How To Make Dutch Cheese at Home
You’ve heard of Edam and Gouda, but have you ever heard of Eric’s Grandmother’s Dutch Cheese? I’m guessing not. When immigrants came to the United States, they brought their customs, knowledge, and some delicious recipes along. Unfortunately, much of this Old World wisdom and food has been forgotten.
This Is One Of The Reasons I Love My Readers!
People from all over the world write to me with questions, comments, and suggestions…it’s great! I love to hear from you. 🙂
Recently one of my readers, Eric from New York, left a comment with directions for making his Grandmother’s Dutch Cheese recipe. So, of course, I had to make it. Eric has given me permission to share his recipe in a post so you can try your hand at making this easy, fresh cheese too!
Dutch Cheese ~ Eric’s Family Recipe
- 2 gallons sour milk
- 1/2 cup unsalted butter
- 1 1/2 tsp baking soda
- 2 tsps salt, non-iodized
- 1 cup sour cream (no salt)
Pour sour milk into large stock pot. Scald over medium high heat (175 degrees F) until the curds and whey separate.
Line a colander with cheesecloth, place over a large pot or bowl to catch the whey. Pour separated milk into cloth lined colander and allow to drain until curds are fairly dry. (Press or squeeze out more whey for a drier cheese.)
Place curds into top pan of a double boiler. Add baking soda and butter, stir, and allow to sit at room temperature for 2 hours.
Add salt and sour cream to curd mixture and combine. Place double boiler over medium low heat. Stir frequently until mixture has the texture of a creamy, small curd cottage cheese.
Pour cheese into a mold, loaf pan (or non-reactive dish) and refrigerate for 2 hours or overnight.
Here is the original comment from Eric, with minor corrections included…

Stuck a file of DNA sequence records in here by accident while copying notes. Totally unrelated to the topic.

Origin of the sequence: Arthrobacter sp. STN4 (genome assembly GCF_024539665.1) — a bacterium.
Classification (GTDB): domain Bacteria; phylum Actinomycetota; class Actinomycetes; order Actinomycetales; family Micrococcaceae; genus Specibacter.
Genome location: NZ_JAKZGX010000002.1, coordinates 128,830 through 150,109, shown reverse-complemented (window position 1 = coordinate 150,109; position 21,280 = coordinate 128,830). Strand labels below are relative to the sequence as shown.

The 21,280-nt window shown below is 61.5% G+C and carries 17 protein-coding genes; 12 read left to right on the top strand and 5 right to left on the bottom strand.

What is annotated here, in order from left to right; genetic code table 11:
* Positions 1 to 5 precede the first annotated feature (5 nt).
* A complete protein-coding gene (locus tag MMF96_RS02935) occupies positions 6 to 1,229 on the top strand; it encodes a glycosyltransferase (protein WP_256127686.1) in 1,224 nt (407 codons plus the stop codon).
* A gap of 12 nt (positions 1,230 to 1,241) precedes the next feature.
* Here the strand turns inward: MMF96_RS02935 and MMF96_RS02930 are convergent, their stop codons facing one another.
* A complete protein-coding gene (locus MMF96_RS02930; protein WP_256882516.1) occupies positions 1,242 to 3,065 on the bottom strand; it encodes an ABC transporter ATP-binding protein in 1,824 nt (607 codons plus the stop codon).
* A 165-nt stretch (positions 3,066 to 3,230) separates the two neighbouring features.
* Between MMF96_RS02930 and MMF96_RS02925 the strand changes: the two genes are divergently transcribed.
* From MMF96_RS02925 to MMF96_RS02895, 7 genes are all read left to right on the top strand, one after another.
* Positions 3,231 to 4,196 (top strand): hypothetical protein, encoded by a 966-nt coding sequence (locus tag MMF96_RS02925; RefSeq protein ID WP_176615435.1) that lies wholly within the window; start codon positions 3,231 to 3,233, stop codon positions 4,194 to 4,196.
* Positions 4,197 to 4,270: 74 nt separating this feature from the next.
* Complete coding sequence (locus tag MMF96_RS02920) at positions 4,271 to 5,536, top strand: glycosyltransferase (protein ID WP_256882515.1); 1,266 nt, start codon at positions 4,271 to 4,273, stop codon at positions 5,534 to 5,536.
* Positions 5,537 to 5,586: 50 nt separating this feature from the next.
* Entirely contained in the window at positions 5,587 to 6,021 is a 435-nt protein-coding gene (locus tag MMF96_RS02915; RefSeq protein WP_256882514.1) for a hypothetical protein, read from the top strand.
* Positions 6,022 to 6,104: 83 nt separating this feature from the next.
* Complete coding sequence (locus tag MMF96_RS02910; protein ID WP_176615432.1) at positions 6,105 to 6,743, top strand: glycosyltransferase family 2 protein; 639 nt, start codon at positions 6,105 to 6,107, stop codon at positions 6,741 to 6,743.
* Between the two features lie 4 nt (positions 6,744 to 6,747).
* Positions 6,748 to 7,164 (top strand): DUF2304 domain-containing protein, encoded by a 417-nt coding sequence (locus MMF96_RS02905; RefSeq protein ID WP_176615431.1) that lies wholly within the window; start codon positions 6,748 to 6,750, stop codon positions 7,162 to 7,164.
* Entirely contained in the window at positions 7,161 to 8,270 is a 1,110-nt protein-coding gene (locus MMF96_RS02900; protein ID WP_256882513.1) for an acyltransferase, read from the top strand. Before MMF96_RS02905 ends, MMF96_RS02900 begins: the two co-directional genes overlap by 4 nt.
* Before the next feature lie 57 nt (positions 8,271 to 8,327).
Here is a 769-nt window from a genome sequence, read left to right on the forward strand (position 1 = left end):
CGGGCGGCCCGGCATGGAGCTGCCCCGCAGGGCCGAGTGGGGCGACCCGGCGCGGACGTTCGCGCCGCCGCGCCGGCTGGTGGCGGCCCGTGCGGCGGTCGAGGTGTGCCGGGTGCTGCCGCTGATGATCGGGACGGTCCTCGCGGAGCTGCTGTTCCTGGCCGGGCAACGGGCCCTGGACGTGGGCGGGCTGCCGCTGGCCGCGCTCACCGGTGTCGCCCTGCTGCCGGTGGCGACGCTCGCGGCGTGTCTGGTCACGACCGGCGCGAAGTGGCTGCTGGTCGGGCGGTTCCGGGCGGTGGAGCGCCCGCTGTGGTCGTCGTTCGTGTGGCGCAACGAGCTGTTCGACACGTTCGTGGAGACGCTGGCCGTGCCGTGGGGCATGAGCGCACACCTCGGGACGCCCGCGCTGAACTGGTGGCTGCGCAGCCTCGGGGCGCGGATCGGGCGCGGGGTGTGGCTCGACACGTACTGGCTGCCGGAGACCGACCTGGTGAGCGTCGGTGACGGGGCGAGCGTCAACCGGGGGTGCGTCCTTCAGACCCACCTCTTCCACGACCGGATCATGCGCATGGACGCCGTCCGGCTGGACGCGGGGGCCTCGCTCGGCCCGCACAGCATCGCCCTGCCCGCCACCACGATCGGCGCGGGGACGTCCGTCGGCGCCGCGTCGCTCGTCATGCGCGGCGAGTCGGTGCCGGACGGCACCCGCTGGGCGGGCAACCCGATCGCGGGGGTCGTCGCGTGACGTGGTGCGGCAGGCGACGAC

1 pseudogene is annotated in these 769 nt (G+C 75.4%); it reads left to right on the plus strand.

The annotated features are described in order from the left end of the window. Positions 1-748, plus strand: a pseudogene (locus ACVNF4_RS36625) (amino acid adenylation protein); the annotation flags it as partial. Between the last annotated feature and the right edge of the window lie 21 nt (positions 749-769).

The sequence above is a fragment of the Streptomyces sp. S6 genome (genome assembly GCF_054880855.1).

You may read Eric’s comments on my post Sour Milk – Don’t Toss it Out.
“I just joined this blog, but am finding it as a great resource for sharing old family recipes. Love this! My Mother is Swedish, and my father is of Italian/Austrian mix who come from Pennsylvania Dutch country, so between them and the grandparents we have such a vibrant selection of recipes, many from the older farmsteading generation.
Here is a nice simple recipe for Homemade Dutch Cheese (I’ve seen similar recipes called Fromage Blanc or Farmer’s Cheese) that is made using old sour milk. It is quite delicious. I will list as it is written by my Grandmother, but you can definitely half or double the recipe.
2 Gallons Sour Milk, 1/2 cup unsalted butter (sweet cream or cultured), softened, 1 1/2 tsps. of baking soda, 2 tsps natural salt (DO NOT USE IODIZED TABLE SALT), 1 cup sour cream. The family used homemade s.c., but store version should work fine (check for salt-free content).
-First, scald the milk until it separates. For those into checking temperatures, it will come to 175.. (You know how the grandparents just knew things then by sight or touch). You then want to strain well to remove the whey. The cheese will be soft unless most of the whey is out. My grandmother used to put curds in cheesecloth, tie it off, then tie it to a wooden spoon and let it hang over a pot to let all the whey drain out. Transfer curds to bowl that can be used to double boil. I recommend the top part of an actual double boiler or a glass Pyrex bowl, that you can cook with over boiling water.